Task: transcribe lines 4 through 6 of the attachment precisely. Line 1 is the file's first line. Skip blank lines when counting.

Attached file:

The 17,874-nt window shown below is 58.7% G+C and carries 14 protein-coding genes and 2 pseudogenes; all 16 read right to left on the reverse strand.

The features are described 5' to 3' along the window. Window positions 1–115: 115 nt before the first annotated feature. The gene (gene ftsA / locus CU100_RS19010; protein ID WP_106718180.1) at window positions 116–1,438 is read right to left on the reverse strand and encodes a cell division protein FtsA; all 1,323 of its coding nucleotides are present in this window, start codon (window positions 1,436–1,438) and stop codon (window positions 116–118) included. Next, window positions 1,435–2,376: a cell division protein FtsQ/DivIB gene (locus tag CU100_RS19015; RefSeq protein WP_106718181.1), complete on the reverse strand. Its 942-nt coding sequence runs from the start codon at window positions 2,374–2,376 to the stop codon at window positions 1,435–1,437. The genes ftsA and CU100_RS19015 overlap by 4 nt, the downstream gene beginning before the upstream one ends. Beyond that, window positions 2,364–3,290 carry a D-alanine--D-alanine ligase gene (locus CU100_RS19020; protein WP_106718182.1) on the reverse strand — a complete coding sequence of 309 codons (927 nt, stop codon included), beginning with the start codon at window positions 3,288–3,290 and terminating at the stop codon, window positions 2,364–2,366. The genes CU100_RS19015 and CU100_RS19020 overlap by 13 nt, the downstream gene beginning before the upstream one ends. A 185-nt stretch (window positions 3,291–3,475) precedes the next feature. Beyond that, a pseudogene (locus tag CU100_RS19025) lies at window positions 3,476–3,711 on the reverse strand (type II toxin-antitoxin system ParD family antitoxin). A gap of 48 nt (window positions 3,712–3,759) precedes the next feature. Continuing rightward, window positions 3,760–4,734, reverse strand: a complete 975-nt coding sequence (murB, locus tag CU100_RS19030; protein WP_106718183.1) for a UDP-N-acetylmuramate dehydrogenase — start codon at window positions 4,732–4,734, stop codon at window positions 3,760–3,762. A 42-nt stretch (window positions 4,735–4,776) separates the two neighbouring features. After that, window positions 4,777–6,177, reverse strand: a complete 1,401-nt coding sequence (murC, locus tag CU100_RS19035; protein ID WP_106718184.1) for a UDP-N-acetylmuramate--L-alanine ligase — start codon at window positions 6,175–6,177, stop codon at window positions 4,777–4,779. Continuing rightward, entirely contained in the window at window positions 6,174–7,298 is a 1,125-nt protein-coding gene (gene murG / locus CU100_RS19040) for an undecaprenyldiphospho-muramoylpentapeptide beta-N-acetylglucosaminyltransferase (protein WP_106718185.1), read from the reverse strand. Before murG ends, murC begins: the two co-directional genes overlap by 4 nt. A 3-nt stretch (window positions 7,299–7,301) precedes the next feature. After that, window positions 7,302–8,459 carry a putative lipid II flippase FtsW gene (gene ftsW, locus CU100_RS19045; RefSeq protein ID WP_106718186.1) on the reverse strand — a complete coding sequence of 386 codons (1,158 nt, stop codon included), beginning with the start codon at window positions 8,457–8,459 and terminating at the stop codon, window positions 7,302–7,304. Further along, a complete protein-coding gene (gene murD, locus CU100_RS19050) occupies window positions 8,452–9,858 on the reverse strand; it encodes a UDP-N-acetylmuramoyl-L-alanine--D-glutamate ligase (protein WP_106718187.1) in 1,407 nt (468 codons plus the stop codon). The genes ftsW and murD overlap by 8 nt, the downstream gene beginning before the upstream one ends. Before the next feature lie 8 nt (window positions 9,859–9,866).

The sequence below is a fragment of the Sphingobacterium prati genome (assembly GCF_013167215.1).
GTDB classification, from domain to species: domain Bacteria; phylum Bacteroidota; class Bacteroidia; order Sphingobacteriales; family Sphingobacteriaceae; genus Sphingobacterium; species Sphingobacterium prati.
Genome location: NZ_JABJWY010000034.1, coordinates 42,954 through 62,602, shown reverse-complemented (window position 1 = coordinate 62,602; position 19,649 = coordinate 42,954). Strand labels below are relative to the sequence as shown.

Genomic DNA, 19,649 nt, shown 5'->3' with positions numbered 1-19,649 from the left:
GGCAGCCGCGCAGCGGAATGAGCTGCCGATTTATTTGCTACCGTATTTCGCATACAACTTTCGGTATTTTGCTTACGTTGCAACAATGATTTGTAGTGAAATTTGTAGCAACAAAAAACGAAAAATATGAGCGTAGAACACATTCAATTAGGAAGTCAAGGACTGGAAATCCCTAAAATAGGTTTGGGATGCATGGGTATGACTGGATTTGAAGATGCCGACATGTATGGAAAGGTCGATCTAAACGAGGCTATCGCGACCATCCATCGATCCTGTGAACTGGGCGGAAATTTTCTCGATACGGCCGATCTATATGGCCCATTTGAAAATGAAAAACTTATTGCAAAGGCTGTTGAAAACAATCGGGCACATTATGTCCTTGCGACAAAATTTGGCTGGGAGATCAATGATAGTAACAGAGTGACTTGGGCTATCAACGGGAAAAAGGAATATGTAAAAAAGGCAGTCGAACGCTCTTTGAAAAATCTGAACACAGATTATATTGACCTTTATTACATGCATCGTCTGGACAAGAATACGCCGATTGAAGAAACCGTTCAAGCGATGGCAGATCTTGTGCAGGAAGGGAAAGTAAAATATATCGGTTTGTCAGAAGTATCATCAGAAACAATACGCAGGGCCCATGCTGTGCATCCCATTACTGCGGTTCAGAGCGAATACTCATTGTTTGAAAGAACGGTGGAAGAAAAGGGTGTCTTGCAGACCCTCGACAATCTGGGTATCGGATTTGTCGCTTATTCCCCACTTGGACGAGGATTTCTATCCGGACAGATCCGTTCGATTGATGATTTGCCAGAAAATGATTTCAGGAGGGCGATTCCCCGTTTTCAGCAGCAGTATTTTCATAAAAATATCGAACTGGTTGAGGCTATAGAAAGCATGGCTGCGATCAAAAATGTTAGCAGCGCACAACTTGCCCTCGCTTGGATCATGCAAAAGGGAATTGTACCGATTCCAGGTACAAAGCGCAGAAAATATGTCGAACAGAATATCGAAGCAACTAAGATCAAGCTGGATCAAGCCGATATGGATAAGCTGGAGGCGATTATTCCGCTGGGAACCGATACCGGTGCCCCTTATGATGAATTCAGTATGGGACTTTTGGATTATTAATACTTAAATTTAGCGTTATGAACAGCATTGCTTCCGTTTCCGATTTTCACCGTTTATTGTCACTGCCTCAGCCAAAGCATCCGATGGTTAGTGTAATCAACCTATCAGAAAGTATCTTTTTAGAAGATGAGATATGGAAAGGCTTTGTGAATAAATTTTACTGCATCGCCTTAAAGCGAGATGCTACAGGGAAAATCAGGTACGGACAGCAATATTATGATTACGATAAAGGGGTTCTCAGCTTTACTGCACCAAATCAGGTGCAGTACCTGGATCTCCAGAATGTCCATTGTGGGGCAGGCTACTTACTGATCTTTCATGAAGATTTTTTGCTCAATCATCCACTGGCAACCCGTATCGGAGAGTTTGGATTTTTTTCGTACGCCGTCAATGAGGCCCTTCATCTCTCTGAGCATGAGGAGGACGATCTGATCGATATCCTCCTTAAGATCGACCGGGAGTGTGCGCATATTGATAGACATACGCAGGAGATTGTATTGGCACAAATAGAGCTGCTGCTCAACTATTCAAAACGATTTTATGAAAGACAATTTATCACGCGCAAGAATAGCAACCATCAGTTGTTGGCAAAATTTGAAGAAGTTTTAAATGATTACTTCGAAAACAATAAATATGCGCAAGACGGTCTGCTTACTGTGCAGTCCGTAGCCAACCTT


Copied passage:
GTDB classification, from domain to species: domain Bacteria; phylum Bacteroidota; class Bacteroidia; order Sphingobacteriales; family Sphingobacteriaceae; genus Sphingobacterium; species Sphingobacterium prati.
Genome location: NZ_JABJWY010000034.1, coordinates 42,954 through 62,602, shown reverse-complemented (window position 1 = coordinate 62,602; position 19,649 = coordinate 42,954). Strand labels below are relative to the sequence as shown.

Genomic DNA, 19,649 nt, shown 5'->3' with positions numbered 1-19,649 from the left: